City of dreams
Honda hopes young drivers will dump the Jazz and rock the City, writes JAMES STANFORD
ACAR made to survive traffic snarls in Asia’s largest cities is coming to Australia. The Honda City was first introduced in Thailand in 1996 and is now exported to 36 countries.
Australia has ignored the first two generations of the Thai-built car, but has decided to bring the just introduced third-generation model here in February.
The City’s natural competitors are sedan versions of the Toyota Yaris and Holden Barina, and Honda believes it will also be shopped against the Nissan Tiida sedan.
Pricing is yet to be locked in but you can expect the City range, which will be made up of two models, to run from $17,990 to $21,990.
The City essentially fills the gap left by the Civic sedan, which has grown larger and become more expensive with each generation.
Honda Australia hopes it will appeal more to younger people than the Jazz, which has an average customer age of 55.
It may not look anything like it, but the City is based on the Honda Jazz, sharing 60 per cent of its parts.
The engine comes straight from the Jazz. It’s a 1.5-litre four-cylinder that produces 88kw at 6600 revs and 145Nm at 4800 revs.
In the Jazz it uses 6.4 litres for 100km with a manual transmission but Thai fuel-consumption figures show the City actually uses slightly less fuel than its hatchback sibling.
It is not clear whether this will translate when the consumption is tested according to our standards, but it is impressive, especially as the City weighs 40 to 60kg more than the Jazz.
Like the Jazz, the City will have a five-speed manual as standard or a five speed automatic.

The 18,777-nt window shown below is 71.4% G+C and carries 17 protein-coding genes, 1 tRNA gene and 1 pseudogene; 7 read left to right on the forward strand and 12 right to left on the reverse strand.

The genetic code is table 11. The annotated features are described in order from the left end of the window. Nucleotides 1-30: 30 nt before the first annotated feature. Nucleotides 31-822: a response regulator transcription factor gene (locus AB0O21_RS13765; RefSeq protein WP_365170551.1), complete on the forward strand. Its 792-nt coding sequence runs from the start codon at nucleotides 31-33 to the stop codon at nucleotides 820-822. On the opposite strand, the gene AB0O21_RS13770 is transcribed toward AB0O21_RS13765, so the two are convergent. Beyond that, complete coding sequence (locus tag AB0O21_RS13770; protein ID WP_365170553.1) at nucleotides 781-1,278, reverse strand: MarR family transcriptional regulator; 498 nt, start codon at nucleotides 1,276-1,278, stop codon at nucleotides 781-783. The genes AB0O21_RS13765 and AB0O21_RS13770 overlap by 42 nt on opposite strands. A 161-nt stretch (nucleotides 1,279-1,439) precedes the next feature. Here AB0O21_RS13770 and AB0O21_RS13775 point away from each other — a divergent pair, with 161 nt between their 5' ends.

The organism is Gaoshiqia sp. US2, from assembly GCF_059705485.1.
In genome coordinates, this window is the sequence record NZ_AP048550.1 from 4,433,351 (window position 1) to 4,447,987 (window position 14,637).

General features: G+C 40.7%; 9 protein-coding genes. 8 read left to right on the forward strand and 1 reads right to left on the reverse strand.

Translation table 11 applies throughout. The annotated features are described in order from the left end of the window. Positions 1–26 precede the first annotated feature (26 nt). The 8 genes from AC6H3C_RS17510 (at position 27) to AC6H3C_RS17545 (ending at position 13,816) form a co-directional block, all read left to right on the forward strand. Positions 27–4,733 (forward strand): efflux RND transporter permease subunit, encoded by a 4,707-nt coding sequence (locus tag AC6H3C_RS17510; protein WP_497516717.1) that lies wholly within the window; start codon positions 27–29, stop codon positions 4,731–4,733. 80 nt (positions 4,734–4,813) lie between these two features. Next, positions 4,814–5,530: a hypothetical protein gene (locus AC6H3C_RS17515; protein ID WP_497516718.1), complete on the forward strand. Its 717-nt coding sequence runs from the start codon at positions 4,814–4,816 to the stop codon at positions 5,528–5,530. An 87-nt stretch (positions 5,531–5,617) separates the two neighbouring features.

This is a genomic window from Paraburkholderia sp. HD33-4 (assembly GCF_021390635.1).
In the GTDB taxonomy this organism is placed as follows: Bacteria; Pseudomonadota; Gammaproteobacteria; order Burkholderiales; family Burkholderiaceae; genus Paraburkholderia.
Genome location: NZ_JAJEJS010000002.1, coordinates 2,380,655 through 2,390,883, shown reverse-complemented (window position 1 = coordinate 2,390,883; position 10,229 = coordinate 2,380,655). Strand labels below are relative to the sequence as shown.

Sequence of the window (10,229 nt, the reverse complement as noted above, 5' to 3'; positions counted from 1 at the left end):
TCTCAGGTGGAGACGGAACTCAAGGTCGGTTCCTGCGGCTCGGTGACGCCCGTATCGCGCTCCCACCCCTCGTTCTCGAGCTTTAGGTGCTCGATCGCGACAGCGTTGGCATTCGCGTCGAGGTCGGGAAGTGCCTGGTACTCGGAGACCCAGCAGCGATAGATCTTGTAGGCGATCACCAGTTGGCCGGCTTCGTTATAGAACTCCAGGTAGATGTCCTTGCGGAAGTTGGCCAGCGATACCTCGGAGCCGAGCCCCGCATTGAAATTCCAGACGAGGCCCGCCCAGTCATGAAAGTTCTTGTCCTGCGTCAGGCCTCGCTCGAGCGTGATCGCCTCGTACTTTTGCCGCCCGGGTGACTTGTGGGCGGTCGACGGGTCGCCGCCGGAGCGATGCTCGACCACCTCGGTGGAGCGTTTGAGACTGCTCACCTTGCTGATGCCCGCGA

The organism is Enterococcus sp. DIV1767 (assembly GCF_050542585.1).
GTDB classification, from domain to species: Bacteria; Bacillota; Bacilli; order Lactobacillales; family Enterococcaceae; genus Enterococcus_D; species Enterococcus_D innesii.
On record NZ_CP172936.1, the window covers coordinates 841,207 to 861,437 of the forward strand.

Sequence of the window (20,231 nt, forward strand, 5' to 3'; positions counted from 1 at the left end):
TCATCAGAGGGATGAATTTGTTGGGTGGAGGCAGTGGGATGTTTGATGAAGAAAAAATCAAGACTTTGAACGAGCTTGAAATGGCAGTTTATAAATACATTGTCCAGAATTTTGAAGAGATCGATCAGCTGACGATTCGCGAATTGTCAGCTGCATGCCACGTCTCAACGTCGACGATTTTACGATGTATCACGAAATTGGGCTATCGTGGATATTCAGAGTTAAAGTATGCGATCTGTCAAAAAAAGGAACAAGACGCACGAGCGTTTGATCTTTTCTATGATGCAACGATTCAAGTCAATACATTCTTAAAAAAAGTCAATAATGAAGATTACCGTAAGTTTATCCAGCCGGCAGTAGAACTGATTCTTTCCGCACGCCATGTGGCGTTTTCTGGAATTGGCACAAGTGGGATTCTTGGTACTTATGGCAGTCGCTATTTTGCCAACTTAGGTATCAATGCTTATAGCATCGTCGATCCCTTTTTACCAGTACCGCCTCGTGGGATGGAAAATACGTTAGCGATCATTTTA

The City is bigger than you might think. In fact, it isn’t that much smaller than the Civic sedan and is indeed larger in some respects.
The City is not as wide, 1695mm to 1750mm, and not as long, 4410mm to 4550mm, but is not all that far off.
Honda says the City has more rear legroom than a Civic.
The City is 510mm longer than the Jazz and this extra length has been added behind the driver and passenger seat, hence that legroom.
Like the Jazz, the petrol tank is beneath the driver and passenger, which helps with space efficiency.
The City has a larger boot than the Civic. Its 506 litres of space can carry four golf bags and easily swallow the largest cooler box you can get.
Perhaps more importantly for young families, a large pram also fits in there. The City is used by many taxi and limo operators in Thailand and, as such, has a retractable rear seat.
This feature won’t make it to Australia. We will have a regular 60/40 split rear seat instead.
Built off the same basic base as the Jazz, the City has MacPherson strut front and torsion beam rear suspension and the steering is electronically power-assisted. N AUSTRALIA, the City will come standard with anti-skid disc brakes and front, side and curtain airbags, but electronic stability control will not be available for another two years.
The entry-level car will have 15-inch steel rims and the up-market model sporty 16-inch alloys.
In Thailand, the City doesn’t have a CD player. Instead it has a USB port and an aux port for MP3 players and iPods, and you can still listen to the radio.
Australian City models will also have a CD player.